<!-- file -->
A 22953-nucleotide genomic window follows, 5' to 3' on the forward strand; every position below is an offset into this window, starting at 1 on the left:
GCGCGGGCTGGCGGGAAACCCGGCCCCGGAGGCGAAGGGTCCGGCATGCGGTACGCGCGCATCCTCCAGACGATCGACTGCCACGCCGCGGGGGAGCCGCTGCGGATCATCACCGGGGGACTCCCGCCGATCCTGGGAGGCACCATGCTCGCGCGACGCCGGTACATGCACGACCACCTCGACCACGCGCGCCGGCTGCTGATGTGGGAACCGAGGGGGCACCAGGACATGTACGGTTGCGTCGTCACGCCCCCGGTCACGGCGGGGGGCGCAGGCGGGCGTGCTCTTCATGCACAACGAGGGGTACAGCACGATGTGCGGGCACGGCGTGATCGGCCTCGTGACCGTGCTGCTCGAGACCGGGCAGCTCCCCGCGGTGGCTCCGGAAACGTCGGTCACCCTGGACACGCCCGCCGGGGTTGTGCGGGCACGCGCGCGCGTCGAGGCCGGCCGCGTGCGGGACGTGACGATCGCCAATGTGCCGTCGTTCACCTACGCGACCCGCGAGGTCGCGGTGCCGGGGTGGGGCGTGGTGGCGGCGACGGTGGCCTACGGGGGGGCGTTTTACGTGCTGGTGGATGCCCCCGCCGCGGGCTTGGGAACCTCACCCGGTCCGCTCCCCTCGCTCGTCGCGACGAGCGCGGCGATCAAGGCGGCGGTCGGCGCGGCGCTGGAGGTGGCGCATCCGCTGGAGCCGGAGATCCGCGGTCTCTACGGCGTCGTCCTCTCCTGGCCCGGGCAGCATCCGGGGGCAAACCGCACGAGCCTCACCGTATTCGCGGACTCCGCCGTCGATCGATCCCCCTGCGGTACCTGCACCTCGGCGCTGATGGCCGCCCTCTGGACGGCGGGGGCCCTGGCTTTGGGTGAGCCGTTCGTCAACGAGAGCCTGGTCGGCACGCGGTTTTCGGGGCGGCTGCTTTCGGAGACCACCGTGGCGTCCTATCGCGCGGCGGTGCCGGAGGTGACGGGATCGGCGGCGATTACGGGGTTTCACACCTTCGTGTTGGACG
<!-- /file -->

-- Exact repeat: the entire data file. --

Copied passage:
A 22953-nucleotide genomic window follows, 5' to 3' on the forward strand; every position below is an offset into this window, starting at 1 on the left:
GCGCGGGCTGGCGGGAAACCCGGCCCCGGAGGCGAAGGGTCCGGCATGCGGTACGCGCGCATCCTCCAGACGATCGACTGCCACGCCGCGGGGGAGCCGCTGCGGATCATCACCGGGGGACTCCCGCCGATCCTGGGAGGCACCATGCTCGCGCGACGCCGGTACATGCACGACCACCTCGACCACGCGCGCCGGCTGCTGATGTGGGAACCGAGGGGGCACCAGGACATGTACGGTTGCGTCGTCACGCCCCCGGTCACGGCGGGGGGCGCAGGCGGGCGTGCTCTTCATGCACAACGAGGGGTACAGCACGATGTGCGGGCACGGCGTGATCGGCCTCGTGACCGTGCTGCTCGAGACCGGGCAGCTCCCCGCGGTGGCTCCGGAAACGTCGGTCACCCTGGACACGCCCGCCGGGGTTGTGCGGGCACGCGCGCGCGTCGAGGCCGGCCGCGTGCGGGACGTGACGATCGCCAATGTGCCGTCGTTCACCTACGCGACCCGCGAGGTCGCGGTGCCGGGGTGGGGCGTGGTGGCGGCGACGGTGGCCTACGGGGGGGCGTTTTACGTGCTGGTGGATGCCCCCGCCGCGGGCTTGGGAACCTCACCCGGTCCGCTCCCCTCGCTCGTCGCGACGAGCGCGGCGATCAAGGCGGCGGTCGGCGCGGCGCTGGAGGTGGCGCATCCGCTGGAGCCGGAGATCCGCGGTCTCTACGGCGTCGTCCTCTCCTGGCCCGGGCAGCATCCGGGGGCAAACCGCACGAGCCTCACCGTATTCGCGGACTCCGCCGTCGATCGATCCCCCTGCGGTACCTGCACCTCGGCGCTGATGGCCGCCCTCTGGACGGCGGGGGCCCTGGCTTTGGGTGAGCCGTTCGTCAACGAGAGCCTGGTCGGCACGCGGTTTTCGGGGCGGCTGCTTTCGGAGACCACCGTGGCGTCCTATCGCGCGGCGGTGCCGGAGGTGACGGGATCGGCGGCGATTACGGGGTTTCACACCTTCGTGTTGGACG